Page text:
“You can’t go back and change the beginning, but you can start where you are and change the ending.” ― C. S. Lewis
As you approach the end of your month of abstinence, hopefully you’re reflecting back on all the lessons you’ve learned. Perhaps you’ve realized that it’s possible to participate in social events without drinking, or you’ve relished in your newfound ability to sip seltzer or a mocktail during those witching hours just before dinnertime. Maybe you’ve noticed that you’re sleeping better, your energy levels have improved, and you have an easier time expressing your feelings with your spouse, loved ones or friends. Big wins all around!
So naturally, you’re wondering: what will it be like when I can drink again? What can I do to prepare?
Oftentimes people are surprised to find that sobriety has not been as challenging for them as they had envisioned. While eschewing alcohol has its difficulties, many find a comfort in the simplicity and clarity of abstinence. A large part of this is the relief over not having to think about alcohol. Gone is the daily agonizing over whether or not to drink, or how much to drink, or when to drink. You know every day from the moment you wake up how much you will have to drink that day: nothing.
By the end of Dryuary, you might be riding off a bit of a natural sobriety high, and assuming that because abstinence was much easier than you expected, surely moderation will be a cinch! After all, isn’t abstaining the more difficult task of the two? The answer to that is an unequivocal no. Once you add alcohol into the equation, and your inhibitions are lowered, it’s much harder to keep yourself to your goals, not to mention your tolerance levels after a month of abstaining will be much lower.
But a life of moderate drinking is absolutely achievable if you work at it. The first step is to be as vigilant as possible about planning your regimen, starting with your very first drink post-Dryuary. Choose in advance what kind of beverage you will have; opt for something you enjoy, but that isn’t too triggering for you. Next, land on the amount, and start very small––remember, your body will metabolize this faster than it did your last drink 30 days ago! Decide on the environment and the company (consider doing this with a person who knows your history, or at least is aware you’ve just done a period of sobriety). In advance of the day, read up on the famous mindful eating “raisin exercise,” in which people to eat a raisin extremely slowly while cultivating a hyperawareness of the somatic experience. Try to bring some of these ideas to your drinking: notice the way the wine looks in the glass, for example, or take a moment after each sip to check in with yourself and see how your body feels. So often, those of us who struggle with overdrinking get to the point where we race right past the warm and fuzzy part of drinking straight to Drunk. Can you sit in the pleasant glow of half-a-glass without giving in to the urge to guzzle the rest?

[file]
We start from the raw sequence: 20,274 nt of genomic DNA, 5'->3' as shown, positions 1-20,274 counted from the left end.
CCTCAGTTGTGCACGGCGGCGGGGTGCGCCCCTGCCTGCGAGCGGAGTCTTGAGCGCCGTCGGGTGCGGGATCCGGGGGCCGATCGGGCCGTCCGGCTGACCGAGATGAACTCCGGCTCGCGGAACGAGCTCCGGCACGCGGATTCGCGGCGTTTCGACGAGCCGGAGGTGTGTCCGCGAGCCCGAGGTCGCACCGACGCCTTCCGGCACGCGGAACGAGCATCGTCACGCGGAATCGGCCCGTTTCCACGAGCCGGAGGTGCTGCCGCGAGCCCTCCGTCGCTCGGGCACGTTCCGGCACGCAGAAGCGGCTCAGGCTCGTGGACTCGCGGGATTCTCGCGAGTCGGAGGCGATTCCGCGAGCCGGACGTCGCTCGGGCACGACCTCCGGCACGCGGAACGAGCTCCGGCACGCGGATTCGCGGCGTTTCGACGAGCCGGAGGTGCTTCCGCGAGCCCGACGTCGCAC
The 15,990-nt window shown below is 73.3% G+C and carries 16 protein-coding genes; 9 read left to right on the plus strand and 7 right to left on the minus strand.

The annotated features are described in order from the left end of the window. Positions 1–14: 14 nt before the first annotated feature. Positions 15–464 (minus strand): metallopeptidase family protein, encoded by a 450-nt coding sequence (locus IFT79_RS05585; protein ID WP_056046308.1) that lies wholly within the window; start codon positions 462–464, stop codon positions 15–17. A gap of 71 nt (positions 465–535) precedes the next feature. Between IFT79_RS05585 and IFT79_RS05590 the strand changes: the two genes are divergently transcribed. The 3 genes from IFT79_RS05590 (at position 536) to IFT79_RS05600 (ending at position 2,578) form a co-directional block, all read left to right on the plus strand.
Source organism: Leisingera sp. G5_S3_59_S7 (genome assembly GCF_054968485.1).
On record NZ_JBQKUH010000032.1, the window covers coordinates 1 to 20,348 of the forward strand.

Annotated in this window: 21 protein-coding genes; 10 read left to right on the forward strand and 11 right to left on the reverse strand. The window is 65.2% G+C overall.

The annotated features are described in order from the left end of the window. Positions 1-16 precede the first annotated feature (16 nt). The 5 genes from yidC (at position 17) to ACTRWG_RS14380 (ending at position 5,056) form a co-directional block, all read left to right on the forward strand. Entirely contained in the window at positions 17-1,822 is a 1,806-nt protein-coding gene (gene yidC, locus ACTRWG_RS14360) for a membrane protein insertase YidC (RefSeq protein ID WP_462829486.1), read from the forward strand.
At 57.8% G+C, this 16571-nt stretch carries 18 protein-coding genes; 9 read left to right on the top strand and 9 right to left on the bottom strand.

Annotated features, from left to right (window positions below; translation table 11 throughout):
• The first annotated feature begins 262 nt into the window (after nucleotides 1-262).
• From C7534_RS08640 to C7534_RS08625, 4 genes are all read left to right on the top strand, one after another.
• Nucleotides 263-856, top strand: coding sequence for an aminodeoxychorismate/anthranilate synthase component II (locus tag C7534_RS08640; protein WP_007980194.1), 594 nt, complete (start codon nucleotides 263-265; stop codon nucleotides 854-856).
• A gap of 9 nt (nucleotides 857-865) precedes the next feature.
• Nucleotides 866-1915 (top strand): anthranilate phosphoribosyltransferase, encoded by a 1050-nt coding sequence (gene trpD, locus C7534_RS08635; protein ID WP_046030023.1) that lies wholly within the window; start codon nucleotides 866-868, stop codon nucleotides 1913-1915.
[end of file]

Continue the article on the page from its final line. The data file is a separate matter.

You don’t have to approach every drink post-Dryuary with that same level of attention, but continuing to over-plan for a while will ultimately benefit you in the long run. Whatever your guiding principles are––whether it’s having a certain number of abstinent days, or only drinking a certain number of drinks per week––try to figure out how you’re going to live by them in advance. Choose your dry days for the week on Sunday, for example, or decide how many drinks you’ll have on a given evening before noon that day. Mark every special event on your calendar, from weddings to business functions to holidays, and game out your strategy. If you didn’t already do so during Dryuary, use this time to figure out what harm reduction tools are best suited to your life: can you commit to starting drinking later in the evening, or attending more than one MM meeting a week? Maybe alcohol-free booze intrigues you, or you find you’re motivated by pacing yourself with the slowest drinker at the party. Whatever works for you, use it.
Many people find it frustrating to have to micromanage their own consumption. After all, isn’t alcohol our culturally-sanctioned stress reliever? But this level of focus won’t be required forever. Like learning any new skill, at first you need to actively concentrate on what you’re doing, but after a while, once drinking a certain amount becomes habit, you can soften your approach, and enjoy alcohol like it’s cake––a pleasurable treat, rather than integral part of life!
Post Submitted By: Kelsey Osgood
Kelsey Osgood is the author of How to Disappear Completely: On Modern Anorexia, which was chosen for the Barnes & Noble “Discover Great New Writers” program. She’s written for Harper’s, The New York Times, and New York, among other publications. She was a consultant to former head of the FDA David Kessler, MD, on his book Capture: Unraveling the Mystery of Mental Suffering.
Suggested NA beverage: Mexican Hot Chocolate